Two families with juvenile hemochromatosis not linked to 1q were recently found to have loss-of-function mutations in the gene encoding hepcidin10. Hepcidin is a small peptide hormone predominantly secreted by the liver11, whose levels correlate inversely with rates of iron uptake in the gut and with the release of iron from macrophages12,13 (FIG. 16). The clinical and biochemical phenotype of 1q-linked juvenile hemochromatosis is indistinguishable from that of hepcidin-deficient juvenile hemochromatosis, both having intestinal iron hyperabsorption leading to an early onset of severe iron overload associated with macrophages that do not load iron. This suggests that the more commonly mutated gene underlying 1q-linked juvenile hemochromatosis gene probably also functions in the hepcidin pathway.

To identify the gene associated with 1q-linked juvenile hemochromatosis, we collected samples from 12 unrelated families with juvenile hemochromatosis from Greece, Canada and France, 7 of whom were previously reported to be consistent with linkage to the juvenile hemochromatosis locus at 1q21 (HFE2; OMIM 602390). Only one family, JH7, is known to be consanguineous. Parents of all probands, where ascertained, were clinically and biochemically normal.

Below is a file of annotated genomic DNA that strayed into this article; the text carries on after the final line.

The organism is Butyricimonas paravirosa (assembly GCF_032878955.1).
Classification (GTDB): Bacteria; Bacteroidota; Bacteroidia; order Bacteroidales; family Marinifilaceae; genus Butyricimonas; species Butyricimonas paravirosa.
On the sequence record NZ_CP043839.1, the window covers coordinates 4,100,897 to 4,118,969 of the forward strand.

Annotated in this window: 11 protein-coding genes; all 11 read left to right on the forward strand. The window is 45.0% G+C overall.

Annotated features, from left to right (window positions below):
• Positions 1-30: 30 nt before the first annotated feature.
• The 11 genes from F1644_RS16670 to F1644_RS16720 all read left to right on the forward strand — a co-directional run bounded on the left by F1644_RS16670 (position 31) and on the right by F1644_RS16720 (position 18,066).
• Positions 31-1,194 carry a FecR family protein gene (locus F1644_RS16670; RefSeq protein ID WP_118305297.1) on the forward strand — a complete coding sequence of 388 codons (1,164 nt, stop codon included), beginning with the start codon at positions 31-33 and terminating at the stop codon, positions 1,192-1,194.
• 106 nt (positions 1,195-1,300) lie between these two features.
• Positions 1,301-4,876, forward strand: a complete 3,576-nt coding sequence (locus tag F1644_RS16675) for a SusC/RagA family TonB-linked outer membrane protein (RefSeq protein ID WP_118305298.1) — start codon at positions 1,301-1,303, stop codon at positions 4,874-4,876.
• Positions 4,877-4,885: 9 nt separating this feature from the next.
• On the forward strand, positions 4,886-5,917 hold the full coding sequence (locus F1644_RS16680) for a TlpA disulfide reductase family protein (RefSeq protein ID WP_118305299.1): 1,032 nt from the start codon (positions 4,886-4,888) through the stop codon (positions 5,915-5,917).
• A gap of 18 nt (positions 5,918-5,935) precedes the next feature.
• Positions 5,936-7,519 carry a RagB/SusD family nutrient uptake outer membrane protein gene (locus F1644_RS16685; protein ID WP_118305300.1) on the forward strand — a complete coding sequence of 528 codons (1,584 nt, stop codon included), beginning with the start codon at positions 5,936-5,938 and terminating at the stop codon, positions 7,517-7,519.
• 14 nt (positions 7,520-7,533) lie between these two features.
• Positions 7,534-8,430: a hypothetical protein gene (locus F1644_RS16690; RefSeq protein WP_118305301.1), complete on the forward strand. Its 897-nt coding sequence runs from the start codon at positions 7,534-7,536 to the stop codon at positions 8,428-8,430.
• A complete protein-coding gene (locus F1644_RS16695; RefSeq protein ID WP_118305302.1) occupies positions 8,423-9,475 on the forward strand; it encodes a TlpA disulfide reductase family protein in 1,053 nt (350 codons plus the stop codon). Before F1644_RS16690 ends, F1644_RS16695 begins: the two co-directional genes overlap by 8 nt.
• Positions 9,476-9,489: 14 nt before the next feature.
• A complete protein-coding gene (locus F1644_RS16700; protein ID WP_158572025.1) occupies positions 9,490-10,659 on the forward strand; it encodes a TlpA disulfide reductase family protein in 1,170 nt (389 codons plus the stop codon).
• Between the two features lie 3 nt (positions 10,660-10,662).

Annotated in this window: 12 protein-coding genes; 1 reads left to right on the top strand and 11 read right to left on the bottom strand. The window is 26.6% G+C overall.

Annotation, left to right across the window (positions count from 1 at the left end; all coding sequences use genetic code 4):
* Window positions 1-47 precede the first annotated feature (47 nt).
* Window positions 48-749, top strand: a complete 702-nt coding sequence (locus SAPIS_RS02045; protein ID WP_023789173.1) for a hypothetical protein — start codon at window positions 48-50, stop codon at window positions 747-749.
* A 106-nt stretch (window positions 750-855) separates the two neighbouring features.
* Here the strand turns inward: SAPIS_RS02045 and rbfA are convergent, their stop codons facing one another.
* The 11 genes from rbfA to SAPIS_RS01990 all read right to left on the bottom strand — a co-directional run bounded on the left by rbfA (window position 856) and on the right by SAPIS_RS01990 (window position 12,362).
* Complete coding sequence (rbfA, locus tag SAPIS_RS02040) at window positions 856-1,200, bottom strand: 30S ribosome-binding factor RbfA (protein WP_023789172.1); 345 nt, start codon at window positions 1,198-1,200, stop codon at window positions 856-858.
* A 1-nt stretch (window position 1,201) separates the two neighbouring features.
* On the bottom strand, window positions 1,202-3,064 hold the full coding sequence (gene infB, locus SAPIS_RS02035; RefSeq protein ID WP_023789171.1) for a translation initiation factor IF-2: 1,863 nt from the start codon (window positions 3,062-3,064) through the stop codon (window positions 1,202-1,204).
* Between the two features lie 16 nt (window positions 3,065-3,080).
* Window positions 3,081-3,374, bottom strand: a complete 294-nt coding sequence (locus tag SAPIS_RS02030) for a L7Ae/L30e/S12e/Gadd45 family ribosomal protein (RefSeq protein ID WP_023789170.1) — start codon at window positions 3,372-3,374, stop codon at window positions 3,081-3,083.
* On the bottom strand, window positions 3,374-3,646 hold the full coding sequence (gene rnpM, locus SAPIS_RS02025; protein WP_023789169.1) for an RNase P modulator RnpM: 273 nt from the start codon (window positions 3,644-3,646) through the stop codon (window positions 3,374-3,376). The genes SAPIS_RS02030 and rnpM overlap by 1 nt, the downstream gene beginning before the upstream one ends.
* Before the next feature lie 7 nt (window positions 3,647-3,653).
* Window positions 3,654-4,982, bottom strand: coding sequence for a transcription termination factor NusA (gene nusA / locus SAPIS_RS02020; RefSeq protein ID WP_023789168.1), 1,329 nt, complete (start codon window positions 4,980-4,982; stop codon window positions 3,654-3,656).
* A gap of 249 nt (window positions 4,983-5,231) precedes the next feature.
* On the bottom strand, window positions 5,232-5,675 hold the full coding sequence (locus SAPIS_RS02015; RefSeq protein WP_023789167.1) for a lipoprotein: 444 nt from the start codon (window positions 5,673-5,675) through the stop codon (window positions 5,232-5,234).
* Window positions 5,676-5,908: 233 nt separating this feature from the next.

We verified absence of mutations of hepcidin in all 12 families and confirmed that juvenile hemochromatosis was consistent with linkage to 1q21 in these families by mapping a combination of publicly available markers and 18 new microsatellite markers identified from genomic sequence. Nine of the ten Greek families showed extended marker homozygosity in the 1q region (FIG. 17), consistent with linkage to a common gene as the chief determinant of juvenile hemochromatosis in this population. We reconstructed five different Greek haplotypes segregating in these families, one of which was observed repeatedly. Families JH4, JH8 and JH9 were each homozygous with respect to different haplotypes. The proband in family JH11 segregated alleles consistent with heterozygosity with respect to the common haplotype and a new haplotype.